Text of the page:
Postecoglou knew that despite the gripes, his team had started the game positively only to hand Arsenal space in key moments.

"Disappointing. It was a disappointing day for us. It was a big game, a big game for the club, for our fans. We didn't get the outcome we wanted so obviously very disappointing," he told

"We wanted to win today for our supporters and for the club. We didn't do that and whatever I think about the performance it's still the outcome that sits on you. I thought our general football was good, it was decent. We controlled the game for long periods for the most part but we know that. We know we're a team that can do that.

"It's about now over the course of time getting from where we are to where we want to get to. To do that we're still not absolutely laser focused on the details, the small things that get you from where we are to become a team that contends. Credit to Arsenal, they're there now. They're a team that does deal with the details well and we don't."

When quizzed about exactly what those details were at Spurs, he responded: "Mate there are thousands. I'm not going to sit here [and go through them all] but it's the little details like you can't give time and space to the opposition, you can't make decisions or lose focus in any given moment.

"Even with the transition goal we were focused on a decision at the other end when we should have been thinking about the danger that was potentially at the other side."

There are some details though that can be focused on this season even if Postecoglou does not seem to agree.

Pierre-Emile Hojbjerg of Tottenham Hotspur (obscured) scores an own goal, Arsenal first goal during the Premier League match between Tottenham Hotspur and Arsenal FC at Tottenham Hotspur Stadium
Pierre-Emile Hojbjerg of Tottenham Hotspur (obscured) scores an own goal, Arsenal first goal during the Premier League match between Tottenham Hotspur and Arsenal FC at Tottenham Hotspur Stadium -Credit:Clive Rose/Getty Images

Those set-piece issues

There was a certain contrast in watching Arsenal's set-piece coach Nicolas Jover constantly bellowing from the perimeters of Arteta's technical area, and occasionally outside it. You would be forgiven for thinking he was the visiting manager at points.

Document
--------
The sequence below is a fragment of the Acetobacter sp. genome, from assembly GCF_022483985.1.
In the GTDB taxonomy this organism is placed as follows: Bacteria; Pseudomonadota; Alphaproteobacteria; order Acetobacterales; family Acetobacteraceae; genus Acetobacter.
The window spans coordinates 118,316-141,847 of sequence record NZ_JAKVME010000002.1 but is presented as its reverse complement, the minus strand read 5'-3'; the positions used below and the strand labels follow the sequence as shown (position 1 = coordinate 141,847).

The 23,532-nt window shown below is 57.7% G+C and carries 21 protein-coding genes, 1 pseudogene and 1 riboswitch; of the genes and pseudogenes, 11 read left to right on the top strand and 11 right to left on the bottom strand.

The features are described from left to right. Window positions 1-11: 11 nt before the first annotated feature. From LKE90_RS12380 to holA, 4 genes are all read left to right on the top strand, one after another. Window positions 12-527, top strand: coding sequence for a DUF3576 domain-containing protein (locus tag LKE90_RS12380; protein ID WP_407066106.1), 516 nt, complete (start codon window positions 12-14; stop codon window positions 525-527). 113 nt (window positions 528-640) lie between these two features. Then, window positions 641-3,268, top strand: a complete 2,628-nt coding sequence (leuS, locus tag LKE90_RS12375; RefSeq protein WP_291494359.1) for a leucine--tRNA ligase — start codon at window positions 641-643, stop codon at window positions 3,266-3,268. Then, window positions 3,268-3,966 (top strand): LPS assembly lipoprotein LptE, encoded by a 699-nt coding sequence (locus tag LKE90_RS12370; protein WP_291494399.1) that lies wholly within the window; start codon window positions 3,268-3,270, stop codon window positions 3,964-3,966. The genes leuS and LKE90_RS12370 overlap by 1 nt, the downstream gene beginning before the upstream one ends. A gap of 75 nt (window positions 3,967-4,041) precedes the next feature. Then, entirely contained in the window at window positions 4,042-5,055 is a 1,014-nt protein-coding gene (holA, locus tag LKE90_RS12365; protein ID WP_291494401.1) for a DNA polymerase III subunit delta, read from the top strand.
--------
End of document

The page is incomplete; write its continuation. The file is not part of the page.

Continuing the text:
The Gunners poached the German-born coach in 2021 from Manchester City, with Pep Guardiola having taken him from Brentford in 2019. Jover works with the Arsenal players on both attacking and defending set-pieces.

There's no doubting his success this season. Arsenal have scored 16 goals from corners in the Premier League this term, the most since West Bromwich Albion managed under Tony Pulis seven years ago. In all the Gunners have scored 20 goals from set-pieces and just as crucially, they have conceded from only six, the joint-second best total in the competition.

Postecoglou, a former defender himself, does not believe in the merits of a specialist set-piece coach in his system. Antonio Conte had one in Gianni Vio, who only focused on attacking set-pieces, but the Italian's freelance status at Tottenham ended when last season did.

It was Cristian Stellini who worked on Spurs' defending at set pieces under Conte. Under Stellini, Tottenham started off with a hybrid system between man-marking five or six opposition players from set pieces with the rest marking zonally before the Italian switched to a complete zonal system when issues with the team's strength in man marking became clear.

"I've never had a specific set-piece coach. I’ve always had someone who's responsible for that," Postecoglou said last month. "I always think it’s better if that's somebody who's a part of the coaching staff because then that’s an extension of how we play our football. I don't separate set-pieces from everything else we do, in terms of the team we want to be. It all hopefully links in.

"Here we’ve split the roles between Mile [Jedinak] and Ryan Mason in terms of defensive and attacking set-pieces (Jedinak is on the former and Mason on the latter) and they put a lot of work into it with the analysis staff.

"I'm sure every club does. Some have gone down the specialised route which I understand. It’s just it's not how I work. I always try to create a collective environment for everything we do, so that nothing is separated. I wouldn't feel comfortable bringing in specialists for one particular area. Just for the way I work more than anything else."

The problem with those statements is that Spurs have conceded 12 goals from set-pieces this season - the joint-sixth worst tally in the Premier League with Manchester United - and that total does not include own goals, such as Hojbjerg's on Sunday. The total for goals conceded around set pieces is 14.

At the other end of the pitch it remains to be seen whether Mason's work on attacking set-pieces ends up matching Vio's work last season. Spurs have currently scored 11 goals from such situations and with five more games to go are five behind last season's total under Vio. They will need improved deliveries from James Maddison and Pedro Porro to reach it.